U.S. Senators Herb Kohl and Chuck Grassley have reintroduced legislation limiting pay-for-delay settlements used to keep lower-cost generic drugs off pharmacy shelves. Under these pay-off agreements, brand name drug companies settle patent disputes by paying the generic drug manufacturer in exchange for a promise that it will keep its generic version of the drug off the market. Kohl and Grassley's "Preserve Access to Affordable Generics Act" will stop this anti-consumer practice by presuming these deals illegal, and giving the FTC the authority to stop them.
"Generic drugs save consumers and the federal government money, to the tune of billions of dollars a year. But in order to freeze out competition and delay entry of low cost generic drugs for consumers, brand-name drug companies pay-off generic manufactures to keep their products off the market. It is past time to put an end to these backroom deals and pass this bipartisan legislation," Kohl said.
"These agreements between generic and brand name pharmaceutical manufacturers are only serving to line the pockets of the companies. When people across the country are having a hard time making ends meet, this wheeling and dealing simply delays the entry of lower priced medicines into the marketplace, leaving consumers on the short end of the stick," Grassley said.
A compromise version of this legislation passed the Judiciary Committee in late 2009 and was included in the Financial Services and General Government Appropriations bill reported out of the Senate Appropriations Committee last year. Final passage of the bill stalled when the House and Senate failed to agree on an Omnibus Appropriations package last month.
The Federal Trade Commission has estimated that stopping these types of settlement agreements would save consumers at least $35 billion over the next ten years, and provide significant cost savings in the amount of $12 billion over ten years for the federal government, which pays approximately one-third of all prescription drug costs. A recent CBO report estimates that the federal government could save $2.68 billion over ten years, should this bill become law.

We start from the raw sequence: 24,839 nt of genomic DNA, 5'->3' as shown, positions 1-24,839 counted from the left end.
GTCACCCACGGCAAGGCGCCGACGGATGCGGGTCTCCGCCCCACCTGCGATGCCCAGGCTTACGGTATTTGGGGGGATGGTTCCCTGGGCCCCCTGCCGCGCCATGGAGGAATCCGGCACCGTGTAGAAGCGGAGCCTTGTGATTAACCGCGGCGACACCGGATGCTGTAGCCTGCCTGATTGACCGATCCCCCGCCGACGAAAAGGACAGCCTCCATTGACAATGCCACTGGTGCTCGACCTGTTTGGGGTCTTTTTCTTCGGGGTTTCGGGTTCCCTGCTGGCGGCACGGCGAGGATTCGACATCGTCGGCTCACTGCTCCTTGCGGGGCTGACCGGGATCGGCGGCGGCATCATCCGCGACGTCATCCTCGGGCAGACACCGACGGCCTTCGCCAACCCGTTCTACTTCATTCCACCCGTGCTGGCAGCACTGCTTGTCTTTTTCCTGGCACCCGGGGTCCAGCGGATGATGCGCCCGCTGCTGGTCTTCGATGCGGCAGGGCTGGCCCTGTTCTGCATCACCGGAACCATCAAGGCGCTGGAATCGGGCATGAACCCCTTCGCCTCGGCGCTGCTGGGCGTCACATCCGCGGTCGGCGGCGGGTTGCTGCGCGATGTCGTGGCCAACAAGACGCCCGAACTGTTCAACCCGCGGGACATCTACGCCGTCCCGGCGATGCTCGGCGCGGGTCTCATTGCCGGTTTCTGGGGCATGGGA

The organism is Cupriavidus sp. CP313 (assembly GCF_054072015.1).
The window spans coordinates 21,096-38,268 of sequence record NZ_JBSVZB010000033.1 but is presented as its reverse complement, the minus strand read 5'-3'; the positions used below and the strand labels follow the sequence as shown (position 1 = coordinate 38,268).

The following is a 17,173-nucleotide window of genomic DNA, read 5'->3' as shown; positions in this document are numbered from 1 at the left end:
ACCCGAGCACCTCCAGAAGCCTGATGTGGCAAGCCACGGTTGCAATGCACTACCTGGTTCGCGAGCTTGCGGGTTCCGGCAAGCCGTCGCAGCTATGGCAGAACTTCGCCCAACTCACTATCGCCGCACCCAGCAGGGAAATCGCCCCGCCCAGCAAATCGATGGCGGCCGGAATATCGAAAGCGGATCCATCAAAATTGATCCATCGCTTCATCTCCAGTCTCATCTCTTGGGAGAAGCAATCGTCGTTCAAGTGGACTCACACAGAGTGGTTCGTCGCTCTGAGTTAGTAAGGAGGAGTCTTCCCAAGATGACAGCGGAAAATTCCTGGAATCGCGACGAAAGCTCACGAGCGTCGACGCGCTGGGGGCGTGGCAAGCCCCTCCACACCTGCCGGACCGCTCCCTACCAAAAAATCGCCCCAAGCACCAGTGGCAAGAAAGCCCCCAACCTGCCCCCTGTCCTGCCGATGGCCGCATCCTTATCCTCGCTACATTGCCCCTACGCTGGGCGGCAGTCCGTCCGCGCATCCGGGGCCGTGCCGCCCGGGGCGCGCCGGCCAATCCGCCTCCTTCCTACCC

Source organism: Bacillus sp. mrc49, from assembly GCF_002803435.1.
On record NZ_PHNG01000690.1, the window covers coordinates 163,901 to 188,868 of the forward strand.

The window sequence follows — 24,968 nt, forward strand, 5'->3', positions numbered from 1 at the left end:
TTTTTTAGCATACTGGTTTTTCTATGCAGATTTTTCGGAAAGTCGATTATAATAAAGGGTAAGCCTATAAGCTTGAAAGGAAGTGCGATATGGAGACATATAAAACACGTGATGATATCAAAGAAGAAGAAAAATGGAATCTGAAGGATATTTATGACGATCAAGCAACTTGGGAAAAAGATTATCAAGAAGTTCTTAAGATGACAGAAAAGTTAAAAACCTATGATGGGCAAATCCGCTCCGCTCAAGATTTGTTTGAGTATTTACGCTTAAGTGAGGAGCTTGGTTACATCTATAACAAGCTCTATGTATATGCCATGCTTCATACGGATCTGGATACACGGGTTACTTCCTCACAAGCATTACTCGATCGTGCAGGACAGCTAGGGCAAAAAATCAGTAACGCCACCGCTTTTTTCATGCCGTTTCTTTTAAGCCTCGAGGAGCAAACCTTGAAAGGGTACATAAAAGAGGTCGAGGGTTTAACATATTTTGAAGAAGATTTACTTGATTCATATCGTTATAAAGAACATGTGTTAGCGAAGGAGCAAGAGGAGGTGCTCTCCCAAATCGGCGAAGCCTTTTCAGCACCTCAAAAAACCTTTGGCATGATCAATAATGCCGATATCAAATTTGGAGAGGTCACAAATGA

Despite the FTC's opposition to pay-for-delay patent settlements, two 2005 appellate court decisions have permitted these payoffs. In the two years after these two decisions, the FTC has found nearly half of all patent settlements involved payments from the brand name from the generic manufacturer in return for an agreement by the generic to keep its drug off the market. According to a study by Pharmaceutical Care Management Association (PCMA), health plans and consumers could save $26.4 billion over the next five years by using the generic versions of 14 popular drugs that are scheduled to lose their patent protections before 2010.
Brand-name drug companies and generic manufacturers routinely enter into settlement agreements to end drug patent litigation, but until 2005, none of them included pay-for-delay provisions. From 2000 to 2004, companies assumed such agreements violated antitrust law. But in 2005, following three courts of appeals decisions that prevented the FTC from taking action on behalf of consumers, pay-for-delay settlements became commonplace. In the four years following these court decisions 63 out of 194 patent settlements had provisions in which the brand name drug company made payments to the generic manufacturer in exchange for the generic manufacturer agreeing to delay entry of generic competition. In 2009, there were a record 19 pay-for-delay settlement agreements that kept generics off the market.
Last Congress, Kohl served as chairman of the Senate Judiciary Subcommittee on Antitrust, Competition Policy, and Consumer Rights. Grassley is the incoming Ranking Member of the Judiciary Committee.